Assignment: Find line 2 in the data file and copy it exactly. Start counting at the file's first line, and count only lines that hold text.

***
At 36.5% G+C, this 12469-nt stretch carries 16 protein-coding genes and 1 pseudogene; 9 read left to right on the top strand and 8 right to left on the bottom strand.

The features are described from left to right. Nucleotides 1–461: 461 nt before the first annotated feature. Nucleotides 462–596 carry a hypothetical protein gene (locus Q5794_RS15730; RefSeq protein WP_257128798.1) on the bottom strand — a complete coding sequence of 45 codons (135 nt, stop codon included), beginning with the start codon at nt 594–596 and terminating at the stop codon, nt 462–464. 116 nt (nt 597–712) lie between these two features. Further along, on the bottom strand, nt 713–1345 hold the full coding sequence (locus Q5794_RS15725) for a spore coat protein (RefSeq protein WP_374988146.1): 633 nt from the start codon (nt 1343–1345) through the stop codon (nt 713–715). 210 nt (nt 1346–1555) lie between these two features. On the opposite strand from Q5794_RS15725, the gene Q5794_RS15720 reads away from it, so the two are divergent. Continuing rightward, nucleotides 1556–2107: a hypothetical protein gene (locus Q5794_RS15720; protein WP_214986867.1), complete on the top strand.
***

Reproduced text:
The features are described from left to right. Nucleotides 1–461: 461 nt before the first annotated feature. Nucleotides 462–596 carry a hypothetical protein gene (locus Q5794_RS15730; RefSeq protein WP_257128798.1) on the bottom strand — a complete coding sequence of 45 codons (135 nt, stop codon included), beginning with the start codon at nt 594–596 and terminating at the stop codon, nt 462–464. 116 nt (nt 597–712) lie between these two features. Further along, on the bottom strand, nt 713–1345 hold the full coding sequence (locus Q5794_RS15725) for a spore coat protein (RefSeq protein WP_374988146.1): 633 nt from the start codon (nt 1343–1345) through the stop codon (nt 713–715). 210 nt (nt 1346–1555) lie between these two features. On the opposite strand from Q5794_RS15725, the gene Q5794_RS15720 reads away from it, so the two are divergent. Continuing rightward, nucleotides 1556–2107: a hypothetical protein gene (locus Q5794_RS15720; protein WP_214986867.1), complete on the top strand.